Socialist Worker

Ford-Visteon struggle: ‘We won’t give up this vital fight for justice’

by Sadie Robinson
Issue No. 2147

Workers at the Ford Visteon car components plant in Enfield, north London, are continuing their campaign for jobs and justice despite ending their occupation of the site on Thursday of last week.

They are holding continuous pickets outside the plant to stop the KPMG administrator from removing any equipment or tools.

The workers occupied the plant for nine days after they were sacked with just minutes’ notice and no redundancy pay.

They ended the occupation on the advice of their Unite union officials, amid concern that they would face police action if they refused to leave.

Workers marched out of the plant to cheers and chanting from around 400 supporters – including delegations of RMT, Unison, CWU, UCU and NUT union members, and a contingent of about 50 students.

It took the workers some time to make their way down a spiral staircase and out of the building. The occupation began with around 70 workers – but had swelled to nearly 200 workers by the time it ended.

Kevin Nolan, the Unite union convenor at the plant, spoke to the crowd.


“I’d like to thank everyone for their support,” he said. “If Visteon thinks it can put 600 of us and our families into poverty, it’s got another think coming.

“Sometimes you have to stand up and say enough is enough. We won’t give up until we have justice.”

Workers decided to end their occupation after KPMG obtained a possession order for the plant in the High Court on Monday of last week.

There was a serious debate inside the occupation about whether this was the right thing to do. Some wanted to continue the occupation.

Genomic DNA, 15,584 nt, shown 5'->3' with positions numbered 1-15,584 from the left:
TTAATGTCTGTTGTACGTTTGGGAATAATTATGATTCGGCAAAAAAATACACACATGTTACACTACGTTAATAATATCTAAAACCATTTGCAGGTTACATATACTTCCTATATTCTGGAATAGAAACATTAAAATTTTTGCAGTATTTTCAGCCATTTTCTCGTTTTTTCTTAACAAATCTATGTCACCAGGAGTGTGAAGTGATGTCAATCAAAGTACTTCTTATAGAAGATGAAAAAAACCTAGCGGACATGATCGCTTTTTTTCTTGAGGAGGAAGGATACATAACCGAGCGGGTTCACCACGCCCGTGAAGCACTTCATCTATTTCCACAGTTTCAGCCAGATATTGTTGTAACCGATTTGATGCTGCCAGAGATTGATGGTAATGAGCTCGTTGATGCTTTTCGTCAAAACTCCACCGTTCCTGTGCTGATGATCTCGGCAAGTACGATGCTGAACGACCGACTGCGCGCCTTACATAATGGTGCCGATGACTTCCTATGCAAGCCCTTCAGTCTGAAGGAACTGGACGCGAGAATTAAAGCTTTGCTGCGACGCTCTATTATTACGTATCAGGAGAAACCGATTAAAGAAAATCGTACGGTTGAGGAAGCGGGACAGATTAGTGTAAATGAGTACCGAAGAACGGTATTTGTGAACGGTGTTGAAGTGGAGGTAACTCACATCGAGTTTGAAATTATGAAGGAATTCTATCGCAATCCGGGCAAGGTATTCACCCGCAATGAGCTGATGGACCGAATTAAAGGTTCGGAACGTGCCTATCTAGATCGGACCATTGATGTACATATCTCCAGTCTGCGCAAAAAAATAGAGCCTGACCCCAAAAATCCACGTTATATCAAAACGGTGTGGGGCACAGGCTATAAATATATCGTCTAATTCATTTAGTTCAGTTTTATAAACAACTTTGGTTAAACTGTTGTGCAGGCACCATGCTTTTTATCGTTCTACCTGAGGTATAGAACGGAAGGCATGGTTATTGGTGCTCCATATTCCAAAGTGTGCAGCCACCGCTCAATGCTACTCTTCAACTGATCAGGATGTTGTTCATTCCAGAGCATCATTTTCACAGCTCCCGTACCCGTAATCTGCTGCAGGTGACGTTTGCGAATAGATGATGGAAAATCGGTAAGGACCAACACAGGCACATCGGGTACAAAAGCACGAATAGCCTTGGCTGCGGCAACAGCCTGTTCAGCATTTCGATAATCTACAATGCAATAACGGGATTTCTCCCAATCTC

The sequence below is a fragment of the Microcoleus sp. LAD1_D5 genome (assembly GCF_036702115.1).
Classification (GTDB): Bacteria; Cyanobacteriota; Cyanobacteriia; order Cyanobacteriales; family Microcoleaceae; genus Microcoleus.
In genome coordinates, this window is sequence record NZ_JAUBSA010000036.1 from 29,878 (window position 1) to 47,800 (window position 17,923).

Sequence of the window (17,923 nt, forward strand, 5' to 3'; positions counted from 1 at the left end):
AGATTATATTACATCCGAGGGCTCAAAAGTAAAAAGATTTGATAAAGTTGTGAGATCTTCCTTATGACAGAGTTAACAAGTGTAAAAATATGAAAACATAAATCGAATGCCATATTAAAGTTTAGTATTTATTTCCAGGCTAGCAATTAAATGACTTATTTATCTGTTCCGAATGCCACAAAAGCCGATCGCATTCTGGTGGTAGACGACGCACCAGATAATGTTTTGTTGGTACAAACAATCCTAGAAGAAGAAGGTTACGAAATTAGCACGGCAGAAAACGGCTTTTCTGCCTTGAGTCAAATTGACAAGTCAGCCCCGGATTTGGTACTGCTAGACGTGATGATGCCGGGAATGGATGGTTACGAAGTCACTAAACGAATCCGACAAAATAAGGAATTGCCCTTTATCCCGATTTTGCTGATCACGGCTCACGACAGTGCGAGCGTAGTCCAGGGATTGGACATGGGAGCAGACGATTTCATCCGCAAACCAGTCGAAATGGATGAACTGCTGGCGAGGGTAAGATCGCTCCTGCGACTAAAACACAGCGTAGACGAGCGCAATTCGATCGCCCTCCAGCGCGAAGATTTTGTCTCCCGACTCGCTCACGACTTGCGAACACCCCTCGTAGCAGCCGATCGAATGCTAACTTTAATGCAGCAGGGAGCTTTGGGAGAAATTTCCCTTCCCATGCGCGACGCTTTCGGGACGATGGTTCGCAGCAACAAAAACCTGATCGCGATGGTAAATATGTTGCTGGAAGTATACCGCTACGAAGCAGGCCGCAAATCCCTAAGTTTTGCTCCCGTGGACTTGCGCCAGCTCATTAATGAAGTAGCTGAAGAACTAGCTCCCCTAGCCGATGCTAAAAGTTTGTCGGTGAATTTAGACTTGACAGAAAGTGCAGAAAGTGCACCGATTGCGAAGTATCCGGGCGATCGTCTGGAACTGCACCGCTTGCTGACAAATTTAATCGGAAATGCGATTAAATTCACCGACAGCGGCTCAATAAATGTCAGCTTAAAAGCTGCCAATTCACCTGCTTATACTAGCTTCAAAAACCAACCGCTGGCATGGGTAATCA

If Unite had encouraged resistance and pledged to spread the solidarity, it is highly likely that the occupation would be continuing – and the workers would be in a stronger position.

Nonetheless people are determined to keep up the fight. “We’ll stay outside the gates until we get something,” said June Dunning, one of the occupying workers.

Linda Bartell agreed. “If we give up and walk away now, any package we get offered will be worthless,” she told Socialist Worker.


“They won’t be able to get the tools and equipment out because we’ll be outside. There is a stronghold of people who have been in here all week and they won’t give up.”

The battle by Visteon workers in Belfast, Basildon and Enfield has inspired other workers and transformed those involved.

The workers have been busy building support for their struggle among other groups of workers.

Others have leafleted football matches and shopping centres.

A group of women workers visited other workplaces on the industrial estate on Friday of last week and got workers to donate their pallets so that pickets could use them for firewood.

Others have addressed union meetings and conferences to win support. And groups have leafleted potential customers at Ford showrooms to dissuade them from buying the comany’s cars.

Visteon was part of Ford until 2000 and many workers are still on Ford contracts, which guarantee no compulsory redundancies and Ford terms and conditions for life.

Senior management from Visteon from the US were meeting with Unite officials as Socialist Worker went to press.

Workers hope that the Unite union can reach a deal that at least would honour their contracts and give guarantees about their pensions.

Their fight will be harder now that Enfield workers have ended their occupation. But it is by no means over.

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